Several of the DNR�s fisheries management units are still rearing walleye to be stocked this fall at an even larger size. To find out if walleye were stocked in your favorite fishing spot, visit the DNR�s fish stocking database at www.michigandnr.com/fishstock

Michigan to Provide Toll-Free # for Weekly Fishing Reports

The Weekly Fishing Report will soon be available via a toll-free phone number.  The report's current phone number is 517-373-0908 but on September 5 that number will become 1-855-777-0908. After September 5 the Weekly Fishing Report will no longer be available through the 517-373-0908 number.

To access the Weekly Fishing Report, visit www.michigan.gov/fishingreport.






Michigan 2013-14 Waterfowl Hunting Seasons

Michigan hunters will again enjoy 60-day duck seasons this fall.  Duck seasons will once again be split into two segments in all three of state duck-hunting zones.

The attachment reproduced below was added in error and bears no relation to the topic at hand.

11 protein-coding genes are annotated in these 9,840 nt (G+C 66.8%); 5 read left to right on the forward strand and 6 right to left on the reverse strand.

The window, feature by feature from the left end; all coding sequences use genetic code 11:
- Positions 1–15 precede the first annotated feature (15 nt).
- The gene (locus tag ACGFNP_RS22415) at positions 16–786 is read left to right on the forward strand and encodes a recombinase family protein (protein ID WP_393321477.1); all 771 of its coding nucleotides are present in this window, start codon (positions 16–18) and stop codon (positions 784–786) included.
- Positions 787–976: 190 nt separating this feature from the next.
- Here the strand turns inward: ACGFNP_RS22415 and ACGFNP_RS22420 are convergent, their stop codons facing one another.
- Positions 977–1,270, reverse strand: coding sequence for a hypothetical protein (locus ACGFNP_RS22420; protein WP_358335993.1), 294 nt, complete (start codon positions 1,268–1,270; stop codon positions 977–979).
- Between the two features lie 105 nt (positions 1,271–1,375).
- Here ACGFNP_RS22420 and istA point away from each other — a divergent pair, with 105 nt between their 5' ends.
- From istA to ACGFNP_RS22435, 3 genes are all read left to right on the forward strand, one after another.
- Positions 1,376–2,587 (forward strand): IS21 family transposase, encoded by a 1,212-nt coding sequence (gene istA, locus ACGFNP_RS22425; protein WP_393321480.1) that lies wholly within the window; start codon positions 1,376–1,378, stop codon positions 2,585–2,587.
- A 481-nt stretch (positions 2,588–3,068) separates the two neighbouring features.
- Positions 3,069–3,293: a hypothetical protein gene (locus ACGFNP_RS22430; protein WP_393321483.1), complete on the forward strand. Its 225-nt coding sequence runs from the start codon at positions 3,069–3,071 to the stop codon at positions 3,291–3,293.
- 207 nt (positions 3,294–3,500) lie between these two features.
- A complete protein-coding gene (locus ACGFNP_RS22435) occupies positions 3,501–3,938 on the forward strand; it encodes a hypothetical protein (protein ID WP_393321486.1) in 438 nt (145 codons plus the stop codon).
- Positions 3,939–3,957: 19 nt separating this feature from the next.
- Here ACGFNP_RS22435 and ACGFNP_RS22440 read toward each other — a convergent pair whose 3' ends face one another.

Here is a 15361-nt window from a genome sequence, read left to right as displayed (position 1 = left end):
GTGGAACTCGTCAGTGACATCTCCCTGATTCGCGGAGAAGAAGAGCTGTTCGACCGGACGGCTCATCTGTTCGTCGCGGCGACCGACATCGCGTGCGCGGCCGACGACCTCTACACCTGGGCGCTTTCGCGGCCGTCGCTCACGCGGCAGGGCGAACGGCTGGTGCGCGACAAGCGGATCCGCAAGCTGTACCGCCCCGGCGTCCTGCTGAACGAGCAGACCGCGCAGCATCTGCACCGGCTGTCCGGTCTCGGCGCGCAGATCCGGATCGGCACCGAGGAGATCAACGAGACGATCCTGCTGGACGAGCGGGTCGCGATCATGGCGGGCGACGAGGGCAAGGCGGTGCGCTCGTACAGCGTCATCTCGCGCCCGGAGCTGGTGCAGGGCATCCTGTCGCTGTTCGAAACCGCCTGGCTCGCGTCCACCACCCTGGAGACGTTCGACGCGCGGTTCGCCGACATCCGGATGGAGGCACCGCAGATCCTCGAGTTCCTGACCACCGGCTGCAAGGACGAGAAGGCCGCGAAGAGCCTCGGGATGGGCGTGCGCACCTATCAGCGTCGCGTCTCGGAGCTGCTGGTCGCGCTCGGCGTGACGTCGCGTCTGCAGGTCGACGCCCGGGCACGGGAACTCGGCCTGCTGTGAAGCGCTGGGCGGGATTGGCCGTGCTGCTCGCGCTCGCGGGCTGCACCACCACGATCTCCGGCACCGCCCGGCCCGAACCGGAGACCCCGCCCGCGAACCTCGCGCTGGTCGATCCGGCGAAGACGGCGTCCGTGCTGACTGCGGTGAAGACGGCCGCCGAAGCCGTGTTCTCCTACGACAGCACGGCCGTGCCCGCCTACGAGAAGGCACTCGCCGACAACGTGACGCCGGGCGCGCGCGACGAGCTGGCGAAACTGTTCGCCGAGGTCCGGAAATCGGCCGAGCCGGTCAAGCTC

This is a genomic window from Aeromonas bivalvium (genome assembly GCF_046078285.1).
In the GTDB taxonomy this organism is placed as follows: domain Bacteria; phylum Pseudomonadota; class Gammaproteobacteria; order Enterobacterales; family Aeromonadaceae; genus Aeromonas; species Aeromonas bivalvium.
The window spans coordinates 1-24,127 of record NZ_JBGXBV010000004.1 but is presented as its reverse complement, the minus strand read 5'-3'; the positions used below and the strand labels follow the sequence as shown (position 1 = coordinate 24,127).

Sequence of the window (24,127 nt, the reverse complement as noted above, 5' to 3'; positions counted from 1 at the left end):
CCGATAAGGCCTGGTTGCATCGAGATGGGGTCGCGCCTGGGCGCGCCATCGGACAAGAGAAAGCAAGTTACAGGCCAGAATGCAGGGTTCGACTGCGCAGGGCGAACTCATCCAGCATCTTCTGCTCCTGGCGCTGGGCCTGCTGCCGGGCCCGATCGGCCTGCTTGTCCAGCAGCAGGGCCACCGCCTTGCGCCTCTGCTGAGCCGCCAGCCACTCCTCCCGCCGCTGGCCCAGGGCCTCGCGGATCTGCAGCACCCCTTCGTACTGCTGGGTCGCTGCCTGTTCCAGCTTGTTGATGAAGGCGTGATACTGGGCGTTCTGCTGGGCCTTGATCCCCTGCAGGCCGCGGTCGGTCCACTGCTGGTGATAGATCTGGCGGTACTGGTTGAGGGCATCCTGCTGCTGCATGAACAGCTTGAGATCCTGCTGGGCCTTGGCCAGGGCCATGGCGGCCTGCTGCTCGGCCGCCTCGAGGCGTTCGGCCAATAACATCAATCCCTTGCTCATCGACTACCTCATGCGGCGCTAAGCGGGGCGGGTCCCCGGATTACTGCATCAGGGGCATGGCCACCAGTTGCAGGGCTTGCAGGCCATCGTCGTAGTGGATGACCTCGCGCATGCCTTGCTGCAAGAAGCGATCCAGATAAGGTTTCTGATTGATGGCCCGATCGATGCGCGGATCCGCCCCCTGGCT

In the North Zone, duck season is set for Sept. 21 -Nov. 10 and Nov. 23 - Dec. 1.
In the Middle Zone, duck season is Oct. 5 - Dec. 1 and Dec. 14-15.
In the South Zone, duck season is slated for Oct. 12 - Dec. 8 and Dec. 28-29.

The daily bag limit is six ducks, to include no more than four mallards (no more than one hen), three wood ducks, three scaup (bluebills), two redheads, two canvasback, two pintails and one black duck.

Waterfowl hunting starts with the early Canada goose season beginning Sept. 1 statewide. The season is Sept.1-10 in the North Zone and Sept 1-15 in the rest of the state except in Saginaw, Tuscola and Huron counties, where the season is Sept.1-10. The daily bag limit is five.

The regular Canada goose season is Sept. 11 - Dec. 11 in the North

Zone; Sept. 21-29 and Oct. 5 - Dec. 26 in the Middle Zone; and Sept. 21-23, Oct. 12 - Dec. 8 and Dec. 28-29 in the South Zone, except in designated goose management units. The daily bag limit is two.

►In Saginaw County Goose Mgmt Unit, the season is Sept. 21-23, Oct. 12 - Dec. 8 and Dec. 28 - Jan. 27, 2014, two is daily bag limit
►In the Tuscola/Huron GMU, the season is Sept. 21-27, Oct. 12 - Dec. 8, and Dec. 28- Jan. 23, with a daily bag limit of two.